“Out!” yelled Blindy, as I slid home. I never understood how my imaginary ump could be so darned incompetent. Just once you’d think he’d get it right. But Misser, as usual, came roaring out from behind the shed, where he’d gone for a leak, away from real Mom’s sight.
“He’s as safe as peanut in a shell in Tut’s tomb, you old miserable crunch! The guy missed him … plain and simple. How can a guy with no hands make a real tag? That’s stupid. If there was some way me and Jai here could get rid of you, we would.”
“You know darned well no other person would set himself behind this plate and get abuse hurled at him every six pitches, Kid. But I guess if you can find someone, I’d be more than happy to retire.”
“Don’t care,” mumbled Misser. “If we’re stuck with you, we’re stuck with you. Better to be havin’ an unfair game than no game at all.”
“So are you going to shut up next time your slow buddy comes in?” asked Blindy, in a more relaxed tone. I gave him a cruel stare for calling me slow, but he didn’t notice.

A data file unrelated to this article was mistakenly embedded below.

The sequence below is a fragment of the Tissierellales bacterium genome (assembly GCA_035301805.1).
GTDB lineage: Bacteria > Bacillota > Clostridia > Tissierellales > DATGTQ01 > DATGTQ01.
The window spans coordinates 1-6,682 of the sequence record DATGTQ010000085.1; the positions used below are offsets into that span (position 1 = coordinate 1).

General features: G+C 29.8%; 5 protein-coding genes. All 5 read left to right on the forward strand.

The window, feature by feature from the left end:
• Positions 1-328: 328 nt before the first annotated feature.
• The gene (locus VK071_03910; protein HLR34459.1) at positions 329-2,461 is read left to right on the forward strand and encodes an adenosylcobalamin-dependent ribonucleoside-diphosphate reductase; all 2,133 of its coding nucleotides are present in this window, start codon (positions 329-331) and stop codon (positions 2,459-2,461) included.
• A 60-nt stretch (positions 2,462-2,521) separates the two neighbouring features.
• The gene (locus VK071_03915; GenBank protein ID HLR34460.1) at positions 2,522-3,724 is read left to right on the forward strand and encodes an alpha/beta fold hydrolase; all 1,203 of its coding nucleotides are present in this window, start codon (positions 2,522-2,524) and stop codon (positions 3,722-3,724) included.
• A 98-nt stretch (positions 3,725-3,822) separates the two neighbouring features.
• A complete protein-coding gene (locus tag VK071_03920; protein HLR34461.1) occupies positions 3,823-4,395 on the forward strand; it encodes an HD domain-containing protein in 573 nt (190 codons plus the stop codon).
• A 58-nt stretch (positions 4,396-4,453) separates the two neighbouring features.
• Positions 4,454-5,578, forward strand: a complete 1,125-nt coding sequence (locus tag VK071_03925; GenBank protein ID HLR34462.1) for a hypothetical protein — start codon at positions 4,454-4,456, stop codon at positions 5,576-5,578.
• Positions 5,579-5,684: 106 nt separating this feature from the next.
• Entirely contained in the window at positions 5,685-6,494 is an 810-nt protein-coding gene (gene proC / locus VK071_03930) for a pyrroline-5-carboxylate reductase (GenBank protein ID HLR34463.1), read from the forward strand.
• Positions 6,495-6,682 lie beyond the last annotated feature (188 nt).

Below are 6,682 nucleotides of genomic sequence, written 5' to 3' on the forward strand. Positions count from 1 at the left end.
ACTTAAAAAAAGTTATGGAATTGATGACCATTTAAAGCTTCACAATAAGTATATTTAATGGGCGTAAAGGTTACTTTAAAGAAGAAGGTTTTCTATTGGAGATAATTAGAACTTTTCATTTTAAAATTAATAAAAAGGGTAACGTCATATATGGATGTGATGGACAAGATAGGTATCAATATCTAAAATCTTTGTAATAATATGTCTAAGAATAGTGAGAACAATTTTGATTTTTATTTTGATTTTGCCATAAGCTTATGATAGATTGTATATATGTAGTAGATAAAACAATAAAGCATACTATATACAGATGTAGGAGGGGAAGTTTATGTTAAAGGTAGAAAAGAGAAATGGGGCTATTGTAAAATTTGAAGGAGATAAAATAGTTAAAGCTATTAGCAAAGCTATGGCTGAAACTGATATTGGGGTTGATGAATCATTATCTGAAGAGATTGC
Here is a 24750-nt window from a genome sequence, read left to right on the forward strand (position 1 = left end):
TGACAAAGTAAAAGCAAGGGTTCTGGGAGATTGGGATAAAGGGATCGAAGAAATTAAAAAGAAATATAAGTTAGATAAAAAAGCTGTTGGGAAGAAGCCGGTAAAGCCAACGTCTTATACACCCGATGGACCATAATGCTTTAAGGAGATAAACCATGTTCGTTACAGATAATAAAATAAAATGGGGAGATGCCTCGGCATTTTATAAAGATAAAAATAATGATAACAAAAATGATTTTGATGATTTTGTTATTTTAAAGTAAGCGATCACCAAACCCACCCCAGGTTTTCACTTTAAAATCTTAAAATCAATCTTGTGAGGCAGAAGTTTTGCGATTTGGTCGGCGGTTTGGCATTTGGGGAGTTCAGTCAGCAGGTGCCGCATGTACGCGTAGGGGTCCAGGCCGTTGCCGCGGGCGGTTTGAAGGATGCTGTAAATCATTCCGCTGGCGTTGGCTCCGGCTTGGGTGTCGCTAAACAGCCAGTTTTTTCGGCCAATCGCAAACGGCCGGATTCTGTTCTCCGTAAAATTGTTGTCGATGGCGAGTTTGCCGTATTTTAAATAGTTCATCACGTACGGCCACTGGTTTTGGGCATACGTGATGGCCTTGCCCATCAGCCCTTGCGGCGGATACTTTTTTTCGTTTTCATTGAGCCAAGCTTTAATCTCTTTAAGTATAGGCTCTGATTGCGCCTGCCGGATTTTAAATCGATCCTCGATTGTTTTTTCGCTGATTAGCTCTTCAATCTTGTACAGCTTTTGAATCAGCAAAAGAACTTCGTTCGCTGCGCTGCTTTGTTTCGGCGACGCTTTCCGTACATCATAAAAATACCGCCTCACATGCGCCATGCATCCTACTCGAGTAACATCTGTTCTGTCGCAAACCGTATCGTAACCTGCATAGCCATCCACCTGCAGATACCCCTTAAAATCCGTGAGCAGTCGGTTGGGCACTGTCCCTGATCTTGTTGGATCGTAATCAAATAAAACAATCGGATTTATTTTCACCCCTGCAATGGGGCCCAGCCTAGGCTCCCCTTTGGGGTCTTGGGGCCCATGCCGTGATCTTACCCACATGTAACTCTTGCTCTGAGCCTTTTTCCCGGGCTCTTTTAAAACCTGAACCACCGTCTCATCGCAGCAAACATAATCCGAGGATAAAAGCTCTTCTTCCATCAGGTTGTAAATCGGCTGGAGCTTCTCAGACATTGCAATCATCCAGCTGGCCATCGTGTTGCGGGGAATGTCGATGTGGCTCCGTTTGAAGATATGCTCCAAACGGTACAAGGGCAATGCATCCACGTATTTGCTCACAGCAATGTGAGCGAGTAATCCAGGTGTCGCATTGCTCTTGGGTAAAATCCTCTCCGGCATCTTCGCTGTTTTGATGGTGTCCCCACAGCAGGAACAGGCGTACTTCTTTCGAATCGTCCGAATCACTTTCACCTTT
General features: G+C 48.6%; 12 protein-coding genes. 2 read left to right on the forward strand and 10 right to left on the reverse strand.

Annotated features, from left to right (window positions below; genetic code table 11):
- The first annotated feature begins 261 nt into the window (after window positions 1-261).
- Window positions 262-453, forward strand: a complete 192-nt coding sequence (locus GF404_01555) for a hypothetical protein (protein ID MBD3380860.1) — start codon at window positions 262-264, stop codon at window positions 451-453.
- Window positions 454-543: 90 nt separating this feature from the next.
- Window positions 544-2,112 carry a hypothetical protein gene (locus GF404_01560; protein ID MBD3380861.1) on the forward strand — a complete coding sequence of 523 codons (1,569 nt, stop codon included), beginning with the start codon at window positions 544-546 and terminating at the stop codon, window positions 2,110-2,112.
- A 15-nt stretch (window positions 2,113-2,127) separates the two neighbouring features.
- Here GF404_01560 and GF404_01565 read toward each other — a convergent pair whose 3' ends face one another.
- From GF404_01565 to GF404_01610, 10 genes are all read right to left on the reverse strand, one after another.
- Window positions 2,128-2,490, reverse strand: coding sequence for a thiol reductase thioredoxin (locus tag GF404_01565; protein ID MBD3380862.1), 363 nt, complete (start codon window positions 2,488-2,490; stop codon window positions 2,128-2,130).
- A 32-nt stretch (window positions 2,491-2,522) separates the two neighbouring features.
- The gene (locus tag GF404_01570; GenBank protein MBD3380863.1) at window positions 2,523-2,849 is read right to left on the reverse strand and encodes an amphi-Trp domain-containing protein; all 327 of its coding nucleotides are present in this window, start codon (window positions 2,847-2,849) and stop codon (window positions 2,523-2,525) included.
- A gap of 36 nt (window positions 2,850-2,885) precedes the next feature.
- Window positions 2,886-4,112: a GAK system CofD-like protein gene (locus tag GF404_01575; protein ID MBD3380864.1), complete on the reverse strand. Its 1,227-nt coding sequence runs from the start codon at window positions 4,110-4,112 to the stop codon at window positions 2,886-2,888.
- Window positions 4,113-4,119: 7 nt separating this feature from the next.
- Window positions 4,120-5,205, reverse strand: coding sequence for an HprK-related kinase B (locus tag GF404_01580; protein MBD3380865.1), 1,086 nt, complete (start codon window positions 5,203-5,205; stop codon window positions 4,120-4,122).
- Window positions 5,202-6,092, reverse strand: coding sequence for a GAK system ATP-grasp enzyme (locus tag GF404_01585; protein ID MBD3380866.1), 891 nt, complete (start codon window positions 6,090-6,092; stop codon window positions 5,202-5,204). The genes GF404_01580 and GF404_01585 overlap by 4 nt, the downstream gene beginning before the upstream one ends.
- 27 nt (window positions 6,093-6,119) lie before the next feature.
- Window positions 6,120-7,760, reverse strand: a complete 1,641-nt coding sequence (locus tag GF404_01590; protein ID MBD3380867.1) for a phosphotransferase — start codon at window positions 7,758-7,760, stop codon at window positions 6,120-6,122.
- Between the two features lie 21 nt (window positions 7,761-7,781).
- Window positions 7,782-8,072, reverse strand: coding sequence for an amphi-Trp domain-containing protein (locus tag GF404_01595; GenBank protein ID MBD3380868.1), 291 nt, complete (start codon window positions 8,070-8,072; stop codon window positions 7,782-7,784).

“I will if you make the call right. Otherwise there ain’t no choice. Besides, he’s not slow at all. He’s confused as to which team he’s on. Pitching six balls and then sliding home when you’re coming in to retrieve them makes him confused.”
Blindy rubbed his imperceptible chin. “If you’d throw those stupid balls back to him, he wouldn’t have that problem, now would he?”
Misser looked up defiantly at the old man, 60 years his senior. “You know I don’t have much of an arm. I’m more of a catcher than a thrower. Jai’s the thrower.”
Usually silent, this time I had to put in my two cents. “Then start catching, would you?”